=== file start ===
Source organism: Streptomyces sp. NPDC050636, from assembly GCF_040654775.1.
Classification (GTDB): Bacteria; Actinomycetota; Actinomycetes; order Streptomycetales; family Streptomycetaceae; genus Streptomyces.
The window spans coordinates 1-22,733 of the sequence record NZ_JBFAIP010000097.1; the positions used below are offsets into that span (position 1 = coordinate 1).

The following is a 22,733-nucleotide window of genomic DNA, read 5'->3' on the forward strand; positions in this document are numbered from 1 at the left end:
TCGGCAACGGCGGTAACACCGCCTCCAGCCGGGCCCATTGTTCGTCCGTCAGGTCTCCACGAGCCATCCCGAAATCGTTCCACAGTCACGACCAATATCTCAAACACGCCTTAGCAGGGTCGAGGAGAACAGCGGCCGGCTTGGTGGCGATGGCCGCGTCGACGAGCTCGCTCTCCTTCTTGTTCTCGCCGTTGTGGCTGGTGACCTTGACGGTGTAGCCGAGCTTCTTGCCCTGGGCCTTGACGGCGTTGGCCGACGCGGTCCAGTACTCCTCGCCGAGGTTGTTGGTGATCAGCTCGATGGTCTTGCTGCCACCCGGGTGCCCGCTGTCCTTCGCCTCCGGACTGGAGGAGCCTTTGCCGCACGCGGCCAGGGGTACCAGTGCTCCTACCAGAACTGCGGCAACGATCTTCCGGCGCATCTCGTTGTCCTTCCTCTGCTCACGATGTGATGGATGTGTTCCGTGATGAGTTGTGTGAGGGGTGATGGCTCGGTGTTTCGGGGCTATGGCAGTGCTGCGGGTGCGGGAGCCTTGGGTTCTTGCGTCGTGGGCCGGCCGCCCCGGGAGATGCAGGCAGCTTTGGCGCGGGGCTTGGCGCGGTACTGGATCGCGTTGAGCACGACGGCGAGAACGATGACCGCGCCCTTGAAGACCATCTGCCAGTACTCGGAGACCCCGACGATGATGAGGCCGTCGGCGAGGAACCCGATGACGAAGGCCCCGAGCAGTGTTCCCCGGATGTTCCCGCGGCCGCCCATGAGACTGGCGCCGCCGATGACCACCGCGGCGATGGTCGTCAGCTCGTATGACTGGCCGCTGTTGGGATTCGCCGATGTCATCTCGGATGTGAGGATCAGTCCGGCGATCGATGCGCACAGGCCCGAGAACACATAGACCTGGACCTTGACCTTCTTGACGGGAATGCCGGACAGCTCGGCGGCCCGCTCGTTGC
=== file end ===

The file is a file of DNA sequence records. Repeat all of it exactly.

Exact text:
Source organism: Streptomyces sp. NPDC050636, from assembly GCF_040654775.1.
Classification (GTDB): Bacteria; Actinomycetota; Actinomycetes; order Streptomycetales; family Streptomycetaceae; genus Streptomyces.
The window spans coordinates 1-22,733 of the sequence record NZ_JBFAIP010000097.1; the positions used below are offsets into that span (position 1 = coordinate 1).

The following is a 22,733-nucleotide window of genomic DNA, read 5'->3' on the forward strand; positions in this document are numbered from 1 at the left end:
TCGGCAACGGCGGTAACACCGCCTCCAGCCGGGCCCATTGTTCGTCCGTCAGGTCTCCACGAGCCATCCCGAAATCGTTCCACAGTCACGACCAATATCTCAAACACGCCTTAGCAGGGTCGAGGAGAACAGCGGCCGGCTTGGTGGCGATGGCCGCGTCGACGAGCTCGCTCTCCTTCTTGTTCTCGCCGTTGTGGCTGGTGACCTTGACGGTGTAGCCGAGCTTCTTGCCCTGGGCCTTGACGGCGTTGGCCGACGCGGTCCAGTACTCCTCGCCGAGGTTGTTGGTGATCAGCTCGATGGTCTTGCTGCCACCCGGGTGCCCGCTGTCCTTCGCCTCCGGACTGGAGGAGCCTTTGCCGCACGCGGCCAGGGGTACCAGTGCTCCTACCAGAACTGCGGCAACGATCTTCCGGCGCATCTCGTTGTCCTTCCTCTGCTCACGATGTGATGGATGTGTTCCGTGATGAGTTGTGTGAGGGGTGATGGCTCGGTGTTTCGGGGCTATGGCAGTGCTGCGGGTGCGGGAGCCTTGGGTTCTTGCGTCGTGGGCCGGCCGCCCCGGGAGATGCAGGCAGCTTTGGCGCGGGGCTTGGCGCGGTACTGGATCGCGTTGAGCACGACGGCGAGAACGATGACCGCGCCCTTGAAGACCATCTGCCAGTACTCGGAGACCCCGACGATGATGAGGCCGTCGGCGAGGAACCCGATGACGAAGGCCCCGAGCAGTGTTCCCCGGATGTTCCCGCGGCCGCCCATGAGACTGGCGCCGCCGATGACCACCGCGGCGATGGTCGTCAGCTCGTATGACTGGCCGCTGTTGGGATTCGCCGATGTCATCTCGGATGTGAGGATCAGTCCGGCGATCGATGCGCACAGGCCCGAGAACACATAGACCTGGACCTTGACCTTCTTGACGGGAATGCCGGACAGCTCGGCGGCCCGCTCGTTGC